zukenft wrote:this might be a good place to ask, as it has something to do with irrational numbers. what do you call a type of irrational number that can be 'defined'?
for example, 0.101001000100001... the number of zeroes increase every iteration. this sequence certainly do not repeat, but it is very easy to predict the nth decimal.
other example would be 0.122333444455555... (repeat the number by its value) 0.11235813... (fibonacci sequence)
maybe the term is 'programmable irrational'? I think once you define the number you can write a program to generate it.
The term is "computable", but that includes the traditional irrationals too - if you want you can write a program to generate sqrt(2) or pi (people have actually done that), it would just be a bit longer.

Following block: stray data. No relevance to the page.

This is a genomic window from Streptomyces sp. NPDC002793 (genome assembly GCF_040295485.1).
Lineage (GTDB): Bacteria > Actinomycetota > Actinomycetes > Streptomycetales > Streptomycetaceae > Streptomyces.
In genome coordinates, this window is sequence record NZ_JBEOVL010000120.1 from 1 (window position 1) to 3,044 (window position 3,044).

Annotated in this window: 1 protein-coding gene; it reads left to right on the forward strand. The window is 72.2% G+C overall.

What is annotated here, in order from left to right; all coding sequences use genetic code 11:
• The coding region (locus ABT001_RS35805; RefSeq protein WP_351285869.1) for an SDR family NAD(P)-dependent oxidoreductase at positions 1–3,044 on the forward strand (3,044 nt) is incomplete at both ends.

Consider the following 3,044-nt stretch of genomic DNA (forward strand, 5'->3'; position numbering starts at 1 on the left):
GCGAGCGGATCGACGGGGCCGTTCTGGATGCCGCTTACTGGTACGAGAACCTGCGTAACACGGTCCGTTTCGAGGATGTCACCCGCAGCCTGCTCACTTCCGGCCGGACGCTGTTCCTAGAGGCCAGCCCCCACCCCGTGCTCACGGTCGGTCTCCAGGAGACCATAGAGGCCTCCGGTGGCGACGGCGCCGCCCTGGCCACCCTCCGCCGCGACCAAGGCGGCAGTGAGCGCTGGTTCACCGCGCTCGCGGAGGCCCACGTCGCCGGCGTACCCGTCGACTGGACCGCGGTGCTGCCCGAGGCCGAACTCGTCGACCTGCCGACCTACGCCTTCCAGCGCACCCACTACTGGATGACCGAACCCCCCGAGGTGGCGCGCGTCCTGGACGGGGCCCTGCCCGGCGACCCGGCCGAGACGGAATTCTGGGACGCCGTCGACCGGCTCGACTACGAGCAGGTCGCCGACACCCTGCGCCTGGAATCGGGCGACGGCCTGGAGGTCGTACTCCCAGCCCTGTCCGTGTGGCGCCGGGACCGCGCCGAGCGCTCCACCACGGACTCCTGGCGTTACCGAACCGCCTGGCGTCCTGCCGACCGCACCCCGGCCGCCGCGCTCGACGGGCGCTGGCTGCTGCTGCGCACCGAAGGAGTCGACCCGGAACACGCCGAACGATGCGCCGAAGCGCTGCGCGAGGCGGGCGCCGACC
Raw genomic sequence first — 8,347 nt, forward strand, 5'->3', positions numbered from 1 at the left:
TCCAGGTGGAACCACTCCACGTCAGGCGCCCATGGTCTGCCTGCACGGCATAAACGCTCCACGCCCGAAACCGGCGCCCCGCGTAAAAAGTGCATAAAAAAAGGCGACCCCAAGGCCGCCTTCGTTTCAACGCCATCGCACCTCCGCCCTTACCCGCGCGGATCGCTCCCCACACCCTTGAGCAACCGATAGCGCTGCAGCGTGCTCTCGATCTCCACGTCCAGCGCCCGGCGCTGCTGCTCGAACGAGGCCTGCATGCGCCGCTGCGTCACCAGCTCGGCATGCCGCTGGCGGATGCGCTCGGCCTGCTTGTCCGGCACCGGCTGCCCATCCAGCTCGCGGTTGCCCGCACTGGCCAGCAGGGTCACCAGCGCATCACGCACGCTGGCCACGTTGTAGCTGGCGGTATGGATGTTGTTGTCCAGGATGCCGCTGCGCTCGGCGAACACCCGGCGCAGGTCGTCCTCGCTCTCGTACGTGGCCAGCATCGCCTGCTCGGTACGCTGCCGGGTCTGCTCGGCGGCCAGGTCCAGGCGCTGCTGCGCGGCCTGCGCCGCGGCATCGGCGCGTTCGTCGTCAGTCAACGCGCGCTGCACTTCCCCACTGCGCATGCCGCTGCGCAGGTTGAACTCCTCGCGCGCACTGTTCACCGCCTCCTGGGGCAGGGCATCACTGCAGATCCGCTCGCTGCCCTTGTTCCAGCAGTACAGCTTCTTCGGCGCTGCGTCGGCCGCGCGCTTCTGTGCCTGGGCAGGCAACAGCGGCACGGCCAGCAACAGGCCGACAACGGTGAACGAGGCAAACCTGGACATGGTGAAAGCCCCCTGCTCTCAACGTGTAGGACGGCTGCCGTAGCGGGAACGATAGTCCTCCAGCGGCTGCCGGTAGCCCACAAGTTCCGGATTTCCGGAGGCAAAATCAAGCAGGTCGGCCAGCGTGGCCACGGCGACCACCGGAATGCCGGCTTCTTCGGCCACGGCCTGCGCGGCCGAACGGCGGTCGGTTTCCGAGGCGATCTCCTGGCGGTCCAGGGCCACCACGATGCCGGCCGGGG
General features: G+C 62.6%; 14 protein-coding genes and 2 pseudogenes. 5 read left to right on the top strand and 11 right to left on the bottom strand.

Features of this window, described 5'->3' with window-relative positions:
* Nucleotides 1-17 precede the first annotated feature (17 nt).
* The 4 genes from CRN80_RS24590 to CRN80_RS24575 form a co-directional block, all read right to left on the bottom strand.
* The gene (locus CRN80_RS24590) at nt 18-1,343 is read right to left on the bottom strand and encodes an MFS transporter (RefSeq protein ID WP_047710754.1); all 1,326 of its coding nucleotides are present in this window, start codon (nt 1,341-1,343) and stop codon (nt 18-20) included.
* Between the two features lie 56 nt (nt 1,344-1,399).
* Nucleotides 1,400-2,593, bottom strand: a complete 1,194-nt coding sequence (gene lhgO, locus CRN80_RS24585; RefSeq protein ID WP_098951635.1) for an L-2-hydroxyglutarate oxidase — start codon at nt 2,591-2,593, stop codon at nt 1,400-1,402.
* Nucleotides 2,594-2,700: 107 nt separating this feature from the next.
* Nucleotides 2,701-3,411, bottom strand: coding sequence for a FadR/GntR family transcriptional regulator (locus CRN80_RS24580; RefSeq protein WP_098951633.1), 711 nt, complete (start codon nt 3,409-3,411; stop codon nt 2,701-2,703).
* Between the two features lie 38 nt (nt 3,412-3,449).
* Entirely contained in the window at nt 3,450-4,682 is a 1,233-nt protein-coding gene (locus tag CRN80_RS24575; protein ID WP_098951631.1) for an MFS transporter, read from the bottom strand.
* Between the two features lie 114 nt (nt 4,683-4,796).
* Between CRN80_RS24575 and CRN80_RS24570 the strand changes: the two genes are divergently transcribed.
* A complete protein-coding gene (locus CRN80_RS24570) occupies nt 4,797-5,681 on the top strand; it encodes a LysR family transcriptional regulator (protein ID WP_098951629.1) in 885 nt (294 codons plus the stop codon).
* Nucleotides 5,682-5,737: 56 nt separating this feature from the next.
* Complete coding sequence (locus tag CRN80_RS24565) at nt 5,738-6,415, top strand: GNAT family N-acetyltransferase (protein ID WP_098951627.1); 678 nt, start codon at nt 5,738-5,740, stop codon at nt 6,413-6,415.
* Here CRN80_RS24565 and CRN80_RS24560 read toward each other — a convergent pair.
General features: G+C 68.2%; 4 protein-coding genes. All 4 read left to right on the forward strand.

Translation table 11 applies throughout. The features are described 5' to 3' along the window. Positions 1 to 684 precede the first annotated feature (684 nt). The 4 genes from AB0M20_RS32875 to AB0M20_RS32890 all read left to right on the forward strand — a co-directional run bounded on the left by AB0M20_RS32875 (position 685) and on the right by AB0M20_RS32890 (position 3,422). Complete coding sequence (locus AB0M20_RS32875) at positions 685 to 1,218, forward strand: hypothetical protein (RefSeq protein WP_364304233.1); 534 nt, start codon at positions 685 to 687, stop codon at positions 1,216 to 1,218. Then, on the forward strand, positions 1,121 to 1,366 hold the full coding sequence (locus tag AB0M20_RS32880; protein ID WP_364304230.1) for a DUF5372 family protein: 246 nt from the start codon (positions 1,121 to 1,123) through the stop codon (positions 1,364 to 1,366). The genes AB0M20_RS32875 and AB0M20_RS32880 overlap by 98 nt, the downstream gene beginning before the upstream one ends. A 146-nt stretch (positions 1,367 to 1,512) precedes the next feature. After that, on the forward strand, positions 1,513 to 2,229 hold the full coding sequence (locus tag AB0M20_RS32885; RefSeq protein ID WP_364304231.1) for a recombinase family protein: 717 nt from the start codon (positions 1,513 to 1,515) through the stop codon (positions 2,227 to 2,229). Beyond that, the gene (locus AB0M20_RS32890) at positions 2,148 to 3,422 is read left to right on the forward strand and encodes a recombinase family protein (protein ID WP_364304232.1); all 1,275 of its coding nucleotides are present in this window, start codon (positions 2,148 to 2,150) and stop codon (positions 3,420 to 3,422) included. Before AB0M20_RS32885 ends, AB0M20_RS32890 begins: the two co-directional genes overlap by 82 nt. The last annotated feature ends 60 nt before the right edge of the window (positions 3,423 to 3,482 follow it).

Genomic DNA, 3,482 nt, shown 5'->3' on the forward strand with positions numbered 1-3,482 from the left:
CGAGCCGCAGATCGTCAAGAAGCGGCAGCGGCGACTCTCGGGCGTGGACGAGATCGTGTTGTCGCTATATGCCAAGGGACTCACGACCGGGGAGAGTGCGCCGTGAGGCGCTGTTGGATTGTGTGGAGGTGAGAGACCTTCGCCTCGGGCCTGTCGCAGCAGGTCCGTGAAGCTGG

(Note that there is a slight complication there - in some cases, you might not be able to be sure that your next digits won't end up being a ludicrous amount of nines (or zeroes) in a row, perhaps much longer than the rest of your current digits, leaving you unable to easily determine what the actual next digit is if you're working approximately. Thpugh this is not a problem for sqrt(2) and pi (easily proven in the former case, known theorem in the latter), and is of course astronomically unlikely to ever happen anywhere else but hadn't been proven definitely.)
As it happens, due to some complicated math stuff (Goedel's theorems, mostly), it's actually possible to define a number that it's mathematically impossible to write a program for. (And there are of course many other such numbers that can't even be defined - at least not finitely.) The assorted omega numbers discussed here previously mostly work that way.